“Pitchers did me a favor when they knocked me down. It made me more determined.”
Frank Robinson is the only man to win the Most Valuable Player Award in both Major Leagues (1961 with the Cincinnati Reds; 1966 with the Baltimore Orioles). Frank Robinson belted 586 home runs in 20 plus seasons in the Major Leagues. Robinson played for the Reds, Orioles, Los Angeles Dodgers, California Angels, and Cleveland Indians. Robinson became Major League Baseball’s first African American Manager when he was hired by the Cleveland Indians in 1975. In addition to managing the Indians, Robinson piloted the San Francisco Giants, Baltimore Orioles, and Montreal Expos/Washington Nationals. Frank Robinson was inducted into Baseball’s Hall of Fame in 1982.
Frank Robinson was a great competitor. He excelled when he first made it to the Major Leagues in 1956, winning the National League Rookie of the Year Award. Robinson was an aggressive player who slid hard at all times. The Reds traded him to the Orioles prior to the 1966 season saying he was “an old 30.” He responded by winning the Triple Crown and leading the Orioles to their first World Championship. Robinson was a 14 time All-Star. When you watched him bat, it was as if he “dominated” home plate. He crowded the plate and dared pitchers to pitch inside. He got hit with pitched balls often, but never backed down. He was a winner.
Robinson also managed in the Major Leagues for 15 years. He was the American League Manager of the Year with the Orioles in 1989. Frank Robinson passed away recently; he forged a trail of greatness and will not be forgotten.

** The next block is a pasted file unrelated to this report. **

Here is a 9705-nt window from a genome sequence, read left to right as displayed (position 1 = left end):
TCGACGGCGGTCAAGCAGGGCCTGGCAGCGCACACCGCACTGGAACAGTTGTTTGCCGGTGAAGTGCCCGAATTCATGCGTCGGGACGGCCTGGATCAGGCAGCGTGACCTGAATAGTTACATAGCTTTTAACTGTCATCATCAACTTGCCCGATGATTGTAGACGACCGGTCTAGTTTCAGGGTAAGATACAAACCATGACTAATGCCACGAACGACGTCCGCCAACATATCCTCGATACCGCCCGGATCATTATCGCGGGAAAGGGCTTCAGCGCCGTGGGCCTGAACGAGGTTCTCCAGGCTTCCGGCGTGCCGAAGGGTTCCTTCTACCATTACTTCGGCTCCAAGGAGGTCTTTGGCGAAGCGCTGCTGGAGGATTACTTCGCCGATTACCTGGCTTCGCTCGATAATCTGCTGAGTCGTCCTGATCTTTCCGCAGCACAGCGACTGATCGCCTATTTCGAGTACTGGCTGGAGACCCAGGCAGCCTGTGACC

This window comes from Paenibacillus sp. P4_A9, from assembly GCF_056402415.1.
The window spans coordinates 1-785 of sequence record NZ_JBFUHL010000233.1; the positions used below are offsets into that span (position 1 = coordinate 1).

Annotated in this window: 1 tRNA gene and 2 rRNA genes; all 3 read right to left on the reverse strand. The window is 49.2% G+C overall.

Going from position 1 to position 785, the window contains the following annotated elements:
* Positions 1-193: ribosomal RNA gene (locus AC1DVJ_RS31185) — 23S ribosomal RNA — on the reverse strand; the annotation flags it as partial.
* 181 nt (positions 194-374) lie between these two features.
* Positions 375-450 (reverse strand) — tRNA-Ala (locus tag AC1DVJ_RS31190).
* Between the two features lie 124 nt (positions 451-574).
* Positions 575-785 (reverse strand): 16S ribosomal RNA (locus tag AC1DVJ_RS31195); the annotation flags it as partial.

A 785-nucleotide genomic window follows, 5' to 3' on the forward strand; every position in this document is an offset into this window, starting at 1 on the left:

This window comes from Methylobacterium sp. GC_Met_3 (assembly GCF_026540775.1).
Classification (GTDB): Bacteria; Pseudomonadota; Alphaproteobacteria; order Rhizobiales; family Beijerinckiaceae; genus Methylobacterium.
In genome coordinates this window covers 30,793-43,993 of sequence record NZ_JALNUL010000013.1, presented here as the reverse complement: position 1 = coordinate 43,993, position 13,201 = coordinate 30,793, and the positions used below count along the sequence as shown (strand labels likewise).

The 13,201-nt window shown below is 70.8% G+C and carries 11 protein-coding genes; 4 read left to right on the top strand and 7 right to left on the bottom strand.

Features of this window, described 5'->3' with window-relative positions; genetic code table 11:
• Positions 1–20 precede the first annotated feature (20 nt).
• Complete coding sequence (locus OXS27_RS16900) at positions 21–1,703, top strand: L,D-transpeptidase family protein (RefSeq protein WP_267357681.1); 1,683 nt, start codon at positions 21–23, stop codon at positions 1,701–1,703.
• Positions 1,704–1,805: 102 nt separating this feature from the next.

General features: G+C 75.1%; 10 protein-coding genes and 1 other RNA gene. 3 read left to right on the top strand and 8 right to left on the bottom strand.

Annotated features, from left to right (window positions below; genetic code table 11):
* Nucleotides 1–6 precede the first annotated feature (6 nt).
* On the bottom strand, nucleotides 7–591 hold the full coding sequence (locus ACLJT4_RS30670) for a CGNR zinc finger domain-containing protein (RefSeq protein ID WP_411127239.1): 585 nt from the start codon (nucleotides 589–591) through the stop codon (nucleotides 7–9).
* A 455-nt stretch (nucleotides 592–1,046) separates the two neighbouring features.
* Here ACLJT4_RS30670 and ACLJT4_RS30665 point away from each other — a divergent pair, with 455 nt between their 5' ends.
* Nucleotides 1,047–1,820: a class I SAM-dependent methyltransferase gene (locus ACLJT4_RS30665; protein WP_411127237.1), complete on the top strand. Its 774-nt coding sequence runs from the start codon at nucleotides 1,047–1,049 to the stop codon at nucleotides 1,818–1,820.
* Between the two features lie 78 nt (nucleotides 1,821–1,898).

“Football has been my love and passion for my entire life.”
Kyler Murray is a great two-sport athlete from the University of Oklahoma. Murray has been an outfielder on the OU baseball team, and the Oakland Athletics drafted him in the first round of the 2018 Baseball Amateur Draft. Murray was selected ninth overall. Murray is a quarterback for the Sooners, and he recently said that he is going to go to the NFL Combine. Murray is a sure bet to be a first round selection in the upcoming NFL Draft. Kyler Murray won the Heisman Trophy, emblematic of the Nation’s most outstanding College Football player, in 2018.
Kyler Murray is choosing football over baseball. With his arm and his legs, not only did he win the Heisman Trophy, but he also led the Sooners to the BCS! Since his passion is football, he made the right choice. Football offers him instant recognition in the NFL and the potential for instant fame. Had Murray chosen baseball, in all likelihood, he would have spent several years in the Minor Leagues. Since football is where Murray’s heart is, he might have questioned a decision to play baseball during the many long bus rides that are a big part of the Minor Leagues. Yes, there is less risk of serious injury in baseball, and yes, careers in baseball quite often are longer than careers in football. However, in the end, Kyler Murray followed his heart. And I admire that.